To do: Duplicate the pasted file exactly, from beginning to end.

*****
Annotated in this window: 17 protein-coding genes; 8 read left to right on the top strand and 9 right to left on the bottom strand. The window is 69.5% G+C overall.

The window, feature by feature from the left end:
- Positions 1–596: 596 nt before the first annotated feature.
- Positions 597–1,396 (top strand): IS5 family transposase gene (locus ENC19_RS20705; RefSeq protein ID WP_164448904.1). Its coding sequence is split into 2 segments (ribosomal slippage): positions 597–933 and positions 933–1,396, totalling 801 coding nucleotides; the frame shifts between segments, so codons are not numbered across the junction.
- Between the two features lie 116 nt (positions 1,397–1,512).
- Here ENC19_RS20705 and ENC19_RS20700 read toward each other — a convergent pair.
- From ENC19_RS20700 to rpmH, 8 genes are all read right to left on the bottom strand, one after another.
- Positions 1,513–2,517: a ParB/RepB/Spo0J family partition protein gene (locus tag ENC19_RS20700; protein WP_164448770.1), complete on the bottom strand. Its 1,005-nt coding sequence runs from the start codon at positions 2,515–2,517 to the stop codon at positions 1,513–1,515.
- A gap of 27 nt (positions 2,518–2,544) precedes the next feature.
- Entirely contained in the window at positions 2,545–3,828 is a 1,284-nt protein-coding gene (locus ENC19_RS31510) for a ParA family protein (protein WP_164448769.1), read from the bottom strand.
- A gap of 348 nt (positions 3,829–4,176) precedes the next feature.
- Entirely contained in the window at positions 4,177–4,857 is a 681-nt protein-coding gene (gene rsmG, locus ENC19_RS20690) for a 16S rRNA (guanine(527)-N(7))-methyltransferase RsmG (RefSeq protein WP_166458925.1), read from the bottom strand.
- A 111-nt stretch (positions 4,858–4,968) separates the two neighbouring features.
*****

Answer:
Annotated in this window: 17 protein-coding genes; 8 read left to right on the top strand and 9 right to left on the bottom strand. The window is 69.5% G+C overall.

The window, feature by feature from the left end:
- Positions 1–596: 596 nt before the first annotated feature.
- Positions 597–1,396 (top strand): IS5 family transposase gene (locus ENC19_RS20705; RefSeq protein ID WP_164448904.1). Its coding sequence is split into 2 segments (ribosomal slippage): positions 597–933 and positions 933–1,396, totalling 801 coding nucleotides; the frame shifts between segments, so codons are not numbered across the junction.
- Between the two features lie 116 nt (positions 1,397–1,512).
- Here ENC19_RS20705 and ENC19_RS20700 read toward each other — a convergent pair.
- From ENC19_RS20700 to rpmH, 8 genes are all read right to left on the bottom strand, one after another.
- Positions 1,513–2,517: a ParB/RepB/Spo0J family partition protein gene (locus tag ENC19_RS20700; protein WP_164448770.1), complete on the bottom strand. Its 1,005-nt coding sequence runs from the start codon at positions 2,515–2,517 to the stop codon at positions 1,513–1,515.
- A gap of 27 nt (positions 2,518–2,544) precedes the next feature.
- Entirely contained in the window at positions 2,545–3,828 is a 1,284-nt protein-coding gene (locus ENC19_RS31510) for a ParA family protein (protein WP_164448769.1), read from the bottom strand.
- A gap of 348 nt (positions 3,829–4,176) precedes the next feature.
- Entirely contained in the window at positions 4,177–4,857 is a 681-nt protein-coding gene (gene rsmG, locus ENC19_RS20690) for a 16S rRNA (guanine(527)-N(7))-methyltransferase RsmG (RefSeq protein WP_166458925.1), read from the bottom strand.
- A 111-nt stretch (positions 4,858–4,968) separates the two neighbouring features.